(This article includes excerpts taken from an article written by Fred Speer and published in Forbes on October 28, 2013.)
Turn back the clock a few years.
Jesse Guzman—who dropped out of school at age 14—was facing a prison sentence when a judge gave him one last chance. He could sign up for a gang prevention program in Riverside, Calif.—or else.
Jesse joined the program, hit the re-set button on his education, and pursued a longstanding interest in computers and technology. And now he’s heading up a groundbreaking digital inclusion initiative that provides free computers, technical training and Internet access to low-income people in Riverside.
“I don’t see any limit to where I can go.” — Jesse Guzman, Digital Inclusion Program, Riverside, Calif.
“This program has really given my life new meaning,” Jesse said. “I’ve grown a tremendous amount. I’m really a completely different person. Now I don’t see any limit to where I can go.”
A Pioneering Program From One of the World’s Smartest Cities In 2005, civic leaders in this historic Southern California community launched a non-profit organization called SmartRiverside to help low-income and disadvantaged residents overcome the “digital divide.”
It’s a huge problem. In a tech-driven world that prizes computer skills and Internet access, about 100 million people in the U.S. do not have an online connection. And about 30,000 of them live in Riverside.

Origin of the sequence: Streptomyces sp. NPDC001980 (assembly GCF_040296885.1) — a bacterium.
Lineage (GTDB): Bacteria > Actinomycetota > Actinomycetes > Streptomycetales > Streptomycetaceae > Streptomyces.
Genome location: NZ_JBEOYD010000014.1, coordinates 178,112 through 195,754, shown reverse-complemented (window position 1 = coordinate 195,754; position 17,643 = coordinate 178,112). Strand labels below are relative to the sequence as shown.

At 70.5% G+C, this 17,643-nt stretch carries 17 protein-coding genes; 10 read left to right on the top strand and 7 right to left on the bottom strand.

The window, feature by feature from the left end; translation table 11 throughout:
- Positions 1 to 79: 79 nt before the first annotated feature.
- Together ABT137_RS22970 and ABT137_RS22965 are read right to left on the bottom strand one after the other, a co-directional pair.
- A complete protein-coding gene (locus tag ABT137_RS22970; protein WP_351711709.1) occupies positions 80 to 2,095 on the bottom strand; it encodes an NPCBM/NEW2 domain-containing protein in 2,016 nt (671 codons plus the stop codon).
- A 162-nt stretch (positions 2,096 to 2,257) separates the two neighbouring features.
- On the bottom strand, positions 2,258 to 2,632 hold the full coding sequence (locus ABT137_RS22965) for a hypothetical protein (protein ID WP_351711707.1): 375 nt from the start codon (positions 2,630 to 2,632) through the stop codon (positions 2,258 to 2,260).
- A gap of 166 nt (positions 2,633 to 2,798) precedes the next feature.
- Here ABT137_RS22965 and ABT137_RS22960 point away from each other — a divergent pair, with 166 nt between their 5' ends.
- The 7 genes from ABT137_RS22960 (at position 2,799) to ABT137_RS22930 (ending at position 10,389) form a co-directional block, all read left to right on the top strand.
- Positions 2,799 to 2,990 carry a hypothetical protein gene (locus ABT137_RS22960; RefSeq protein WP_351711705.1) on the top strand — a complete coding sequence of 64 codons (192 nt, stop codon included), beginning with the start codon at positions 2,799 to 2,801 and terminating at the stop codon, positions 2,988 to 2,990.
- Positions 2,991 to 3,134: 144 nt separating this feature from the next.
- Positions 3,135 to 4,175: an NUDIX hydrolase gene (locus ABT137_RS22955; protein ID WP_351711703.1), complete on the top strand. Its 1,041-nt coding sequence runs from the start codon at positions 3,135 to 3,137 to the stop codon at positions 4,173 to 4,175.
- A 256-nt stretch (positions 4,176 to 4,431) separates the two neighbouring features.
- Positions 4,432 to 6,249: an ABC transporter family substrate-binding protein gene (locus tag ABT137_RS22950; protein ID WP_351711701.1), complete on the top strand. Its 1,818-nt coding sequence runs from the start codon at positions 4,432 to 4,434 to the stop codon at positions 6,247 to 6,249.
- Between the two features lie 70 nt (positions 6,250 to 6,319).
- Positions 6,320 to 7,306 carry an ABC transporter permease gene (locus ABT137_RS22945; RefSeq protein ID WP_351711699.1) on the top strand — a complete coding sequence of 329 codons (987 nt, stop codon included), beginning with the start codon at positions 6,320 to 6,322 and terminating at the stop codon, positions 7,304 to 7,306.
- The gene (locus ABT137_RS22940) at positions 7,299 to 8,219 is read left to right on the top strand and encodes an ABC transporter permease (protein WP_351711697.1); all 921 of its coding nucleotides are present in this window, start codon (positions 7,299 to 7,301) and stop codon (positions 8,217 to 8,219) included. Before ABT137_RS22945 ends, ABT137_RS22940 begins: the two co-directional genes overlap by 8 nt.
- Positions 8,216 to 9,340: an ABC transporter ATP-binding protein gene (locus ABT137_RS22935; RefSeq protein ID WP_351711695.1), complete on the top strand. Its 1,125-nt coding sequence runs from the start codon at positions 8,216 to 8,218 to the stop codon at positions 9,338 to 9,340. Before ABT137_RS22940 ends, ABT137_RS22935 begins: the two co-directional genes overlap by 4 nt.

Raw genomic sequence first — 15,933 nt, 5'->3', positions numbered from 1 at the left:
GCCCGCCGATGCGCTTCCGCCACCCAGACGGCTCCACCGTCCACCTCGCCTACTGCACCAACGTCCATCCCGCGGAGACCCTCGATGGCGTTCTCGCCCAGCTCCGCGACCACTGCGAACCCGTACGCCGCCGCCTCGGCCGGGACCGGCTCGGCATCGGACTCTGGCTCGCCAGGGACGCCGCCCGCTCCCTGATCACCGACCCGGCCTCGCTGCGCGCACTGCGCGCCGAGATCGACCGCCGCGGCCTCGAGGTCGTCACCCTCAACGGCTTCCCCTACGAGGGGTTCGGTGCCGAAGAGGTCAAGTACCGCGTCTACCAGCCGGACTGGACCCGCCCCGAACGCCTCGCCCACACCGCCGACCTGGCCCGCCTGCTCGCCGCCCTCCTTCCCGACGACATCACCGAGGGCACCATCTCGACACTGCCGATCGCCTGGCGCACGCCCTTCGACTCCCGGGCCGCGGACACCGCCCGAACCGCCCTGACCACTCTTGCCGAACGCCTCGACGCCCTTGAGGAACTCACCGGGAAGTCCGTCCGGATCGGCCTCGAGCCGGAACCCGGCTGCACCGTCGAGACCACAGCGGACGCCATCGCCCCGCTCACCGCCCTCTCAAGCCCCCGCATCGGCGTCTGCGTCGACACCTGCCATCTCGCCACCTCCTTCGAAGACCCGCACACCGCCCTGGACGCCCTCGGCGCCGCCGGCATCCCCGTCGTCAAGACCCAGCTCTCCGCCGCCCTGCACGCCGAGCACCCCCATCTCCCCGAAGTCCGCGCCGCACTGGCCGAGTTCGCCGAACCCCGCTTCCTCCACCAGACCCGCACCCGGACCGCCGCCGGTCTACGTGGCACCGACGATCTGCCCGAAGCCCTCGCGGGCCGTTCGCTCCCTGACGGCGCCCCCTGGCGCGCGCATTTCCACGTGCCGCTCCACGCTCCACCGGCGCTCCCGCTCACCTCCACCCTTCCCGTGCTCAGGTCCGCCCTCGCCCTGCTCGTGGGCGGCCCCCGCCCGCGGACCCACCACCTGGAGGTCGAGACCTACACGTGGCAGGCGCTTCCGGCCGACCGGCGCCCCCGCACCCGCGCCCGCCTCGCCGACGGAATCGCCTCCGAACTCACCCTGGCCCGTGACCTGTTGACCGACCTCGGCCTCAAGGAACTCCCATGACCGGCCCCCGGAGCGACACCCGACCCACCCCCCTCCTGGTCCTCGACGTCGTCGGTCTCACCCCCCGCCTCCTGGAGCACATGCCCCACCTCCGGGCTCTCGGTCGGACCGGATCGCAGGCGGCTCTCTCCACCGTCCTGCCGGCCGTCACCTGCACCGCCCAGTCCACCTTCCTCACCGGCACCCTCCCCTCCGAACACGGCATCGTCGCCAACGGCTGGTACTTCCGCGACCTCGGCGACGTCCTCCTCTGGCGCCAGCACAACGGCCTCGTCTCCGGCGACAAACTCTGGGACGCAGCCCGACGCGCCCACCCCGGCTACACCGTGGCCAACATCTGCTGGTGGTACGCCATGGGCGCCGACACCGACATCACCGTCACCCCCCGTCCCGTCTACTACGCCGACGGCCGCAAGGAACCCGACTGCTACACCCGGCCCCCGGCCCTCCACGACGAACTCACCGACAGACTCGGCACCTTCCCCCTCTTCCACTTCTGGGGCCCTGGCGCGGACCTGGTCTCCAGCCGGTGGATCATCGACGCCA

That’s why SmartRiverside launched its innovative Digital Inclusion Program.
Qualified low-income residents get everything they need to start surfing: computers, software, modems that connect them to the city’s free Wi-Fi network, and ongoing HelpDesk support.
It’s all completely free, though program participants first have to complete eight hours of classroom training in a SmartRiverside-equipped computer lab.
Here’s another impressive feature of the program. Staff members collect up to 20,000 pounds of e-waste every month. Components are used to refurbish donated computers. The rest is recycled.
Not only does the collection effort contribute to the city’s green initiatives, it pays for about 25% of the Digital Inclusion Program’s annual operating costs. The remainder of the budget comes from fund-raising, sponsorships and donations. So the entire program is self-sustaining.
“It’s a national best practice,” said Riverside Mayor Rusty Bailey. “I think it’s the best in the country.” A true example of using technology to unify the city.
Added Jesse, “every major city should have a program like this.”
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